Making the Most of Your Internship

My summer internship is wrapping up and as my workload dwindles and I tie up the loose ends, I have been reflecting on my experience. I spent my summer at city hall deeply immersed in projects aimed at preventing violence in our city. It would have been really easy for me to stay on the project I was hired to work on but I wanted to get more from my experience than that. Since many of us twentysomethings intern at one point or another and I wanted to share some of the ways I felt I made my experience a success.

Internship

Make your interests clear to your boss and coworkers.

Although I was hired to work on a specific project, my boss felt like I could be an asset to other projects going on in the city. I clearly laid out what my outside interests were and she connected me to people throughout the city who had projects I could help with or who I could simply talk to and learn about what they do. I also spent the first couple weeks getting to know some of the people in my office and what their main projects were. If I was interested in anything they were working on I asked to be kept in the loop if they needed any help. Being open about my interests was extremely beneficial and I ended up working on projects in a number of different areas. I learned a lot about the city and inner workings of city government. I might even have found a way to incorporate some of the things I’ve been working on into my thesis.

Don’t be afraid to do the menial tasks.

Now by menial I don’t mean coffee runs and the like. I mean that sometimes people will delegate tasks to you that you feel they could easily do themselves or are clearly not part of your job description. I spent time entering surveys into databases and editing documents for projects far beyond my scope. What I learned was that my work ethic was speaking for itself and as my other projects got shared around the office, people felt that I could be helpful to them even in the smallest ways. They trusted me to do things correctly the first time which is really important working for such a highly active administration. Rather than allow the extra work to frustrate me, I was actually excited that they valued me as a colleague. They even explicitly expressed this to me which is a nice pat on the back.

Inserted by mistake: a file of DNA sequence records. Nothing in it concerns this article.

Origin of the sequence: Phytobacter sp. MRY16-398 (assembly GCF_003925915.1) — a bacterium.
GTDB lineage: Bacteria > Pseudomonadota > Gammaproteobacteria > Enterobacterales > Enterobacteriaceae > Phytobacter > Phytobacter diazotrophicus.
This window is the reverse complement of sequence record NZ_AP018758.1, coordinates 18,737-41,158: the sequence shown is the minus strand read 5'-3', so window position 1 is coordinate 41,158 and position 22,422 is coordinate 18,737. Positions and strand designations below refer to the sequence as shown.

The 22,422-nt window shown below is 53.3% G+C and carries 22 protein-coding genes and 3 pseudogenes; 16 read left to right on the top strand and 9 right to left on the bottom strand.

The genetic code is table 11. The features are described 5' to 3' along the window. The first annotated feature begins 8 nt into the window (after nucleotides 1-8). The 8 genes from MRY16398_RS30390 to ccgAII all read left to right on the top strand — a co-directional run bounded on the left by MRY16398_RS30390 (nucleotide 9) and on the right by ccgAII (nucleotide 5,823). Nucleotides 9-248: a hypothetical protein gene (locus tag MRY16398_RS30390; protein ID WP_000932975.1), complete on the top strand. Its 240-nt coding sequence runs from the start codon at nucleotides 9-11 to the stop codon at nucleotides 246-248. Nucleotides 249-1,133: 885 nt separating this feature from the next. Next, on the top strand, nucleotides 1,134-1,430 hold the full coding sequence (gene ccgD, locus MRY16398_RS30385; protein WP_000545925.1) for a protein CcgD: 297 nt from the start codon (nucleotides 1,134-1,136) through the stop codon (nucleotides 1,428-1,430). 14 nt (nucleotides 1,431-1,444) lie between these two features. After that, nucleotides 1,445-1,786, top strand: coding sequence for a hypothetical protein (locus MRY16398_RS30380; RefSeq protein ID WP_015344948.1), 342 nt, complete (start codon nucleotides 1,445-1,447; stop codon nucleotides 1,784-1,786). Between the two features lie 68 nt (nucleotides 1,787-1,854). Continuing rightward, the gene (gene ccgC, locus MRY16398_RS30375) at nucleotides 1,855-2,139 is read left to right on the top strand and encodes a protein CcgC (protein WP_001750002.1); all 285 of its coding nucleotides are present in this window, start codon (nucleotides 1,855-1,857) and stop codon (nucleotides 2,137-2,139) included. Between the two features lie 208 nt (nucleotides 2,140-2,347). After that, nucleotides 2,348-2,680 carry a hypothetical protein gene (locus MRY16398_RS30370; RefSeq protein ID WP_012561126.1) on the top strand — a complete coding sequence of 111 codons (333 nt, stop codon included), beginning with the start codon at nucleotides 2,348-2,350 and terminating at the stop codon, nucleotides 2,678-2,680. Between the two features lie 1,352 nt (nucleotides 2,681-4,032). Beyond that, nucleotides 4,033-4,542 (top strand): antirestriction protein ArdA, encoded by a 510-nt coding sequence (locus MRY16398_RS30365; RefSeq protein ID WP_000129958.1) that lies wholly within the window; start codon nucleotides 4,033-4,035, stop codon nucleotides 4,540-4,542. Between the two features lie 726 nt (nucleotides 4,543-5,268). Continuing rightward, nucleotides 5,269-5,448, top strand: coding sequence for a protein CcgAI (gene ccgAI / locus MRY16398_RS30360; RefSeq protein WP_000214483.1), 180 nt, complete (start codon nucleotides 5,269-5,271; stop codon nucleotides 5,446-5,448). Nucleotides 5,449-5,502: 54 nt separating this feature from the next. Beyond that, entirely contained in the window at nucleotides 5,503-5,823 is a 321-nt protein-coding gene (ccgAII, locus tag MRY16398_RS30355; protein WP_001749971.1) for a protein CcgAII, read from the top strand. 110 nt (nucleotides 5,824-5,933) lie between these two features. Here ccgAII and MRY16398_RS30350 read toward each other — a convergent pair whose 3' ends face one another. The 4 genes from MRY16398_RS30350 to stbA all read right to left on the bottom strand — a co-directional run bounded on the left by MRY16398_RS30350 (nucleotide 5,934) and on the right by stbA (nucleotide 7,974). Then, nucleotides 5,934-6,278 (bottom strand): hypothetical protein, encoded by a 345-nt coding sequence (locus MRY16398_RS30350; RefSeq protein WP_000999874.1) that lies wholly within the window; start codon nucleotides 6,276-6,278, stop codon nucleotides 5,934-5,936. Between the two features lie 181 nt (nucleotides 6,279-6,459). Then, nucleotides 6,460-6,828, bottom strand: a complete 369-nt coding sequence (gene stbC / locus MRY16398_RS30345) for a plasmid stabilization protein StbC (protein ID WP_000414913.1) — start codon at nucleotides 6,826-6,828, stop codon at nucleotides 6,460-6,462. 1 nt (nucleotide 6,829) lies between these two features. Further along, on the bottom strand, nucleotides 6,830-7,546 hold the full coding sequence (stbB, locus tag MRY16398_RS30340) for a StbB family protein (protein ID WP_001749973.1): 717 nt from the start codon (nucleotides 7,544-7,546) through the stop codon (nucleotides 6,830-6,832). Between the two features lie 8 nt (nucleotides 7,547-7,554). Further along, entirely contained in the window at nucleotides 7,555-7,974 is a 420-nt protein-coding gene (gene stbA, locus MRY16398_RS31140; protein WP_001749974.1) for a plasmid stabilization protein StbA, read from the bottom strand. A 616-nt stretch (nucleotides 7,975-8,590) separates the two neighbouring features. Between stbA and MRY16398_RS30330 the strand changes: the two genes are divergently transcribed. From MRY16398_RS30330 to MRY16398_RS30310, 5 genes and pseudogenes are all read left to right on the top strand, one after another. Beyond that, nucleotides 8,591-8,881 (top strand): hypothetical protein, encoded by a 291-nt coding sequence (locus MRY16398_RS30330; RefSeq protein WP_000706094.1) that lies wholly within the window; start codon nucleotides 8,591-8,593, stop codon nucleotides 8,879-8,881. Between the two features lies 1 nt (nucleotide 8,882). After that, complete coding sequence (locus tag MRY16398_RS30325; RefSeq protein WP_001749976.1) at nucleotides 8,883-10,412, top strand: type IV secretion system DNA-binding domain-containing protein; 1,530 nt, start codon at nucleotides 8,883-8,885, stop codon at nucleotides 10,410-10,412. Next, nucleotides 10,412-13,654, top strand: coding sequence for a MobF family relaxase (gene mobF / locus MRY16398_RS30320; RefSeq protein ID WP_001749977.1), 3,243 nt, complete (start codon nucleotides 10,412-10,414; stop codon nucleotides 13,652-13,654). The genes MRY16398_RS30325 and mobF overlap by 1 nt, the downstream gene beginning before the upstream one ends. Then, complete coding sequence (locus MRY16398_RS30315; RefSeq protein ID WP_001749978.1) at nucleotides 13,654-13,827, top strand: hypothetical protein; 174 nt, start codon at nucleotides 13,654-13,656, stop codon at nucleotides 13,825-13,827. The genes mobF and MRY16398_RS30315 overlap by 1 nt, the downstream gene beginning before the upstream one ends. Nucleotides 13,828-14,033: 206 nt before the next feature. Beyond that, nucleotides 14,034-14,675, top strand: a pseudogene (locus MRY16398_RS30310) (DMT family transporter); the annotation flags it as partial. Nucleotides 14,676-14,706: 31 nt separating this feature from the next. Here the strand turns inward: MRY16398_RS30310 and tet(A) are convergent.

Your ideas are valuable.

On my very first day I had to go to a big city event with the mayor and other federal and local government officers. As my coworker introduced me to someone from our office, I said “oh I’m just an intern.” When the conversation was over she turned to me and said “Never say you’re just an intern. Interns are more valuable than you think.” This was some of the best advice I got all summer. As postgrads sometimes when we go into our fields we aren’t as confident about our knowledge compared to those around us. I get to work with so many intelligent people who have been doing this work for much longer than me but it is always important to remember that I have a fresh perspective. Since I’m still a student I read the most current articles, am more informed about updated methods and I haven’t yet been jaded from years on the job. I still have honed research skills and a clear concept of the fundamentals so I really do bring a lot to the table. There have been so many times that I complete a task for my boss and she actually learns something from what I have to say and has me share it with others. This is definitely something that I’ll need to remember when I officially enter the workforce.

These are just a couple things that really helped me along the way and I hope that they help you too. I have been opened up to so many new experiences this summer that I will use to shape my studies and how I move forward as a professional. I couldn’t have asked for a better internship and I’m really excited for what’s to come. I only hope that others can use these tips to get everything they want from their placements as well.

Salud!

Kiera ღ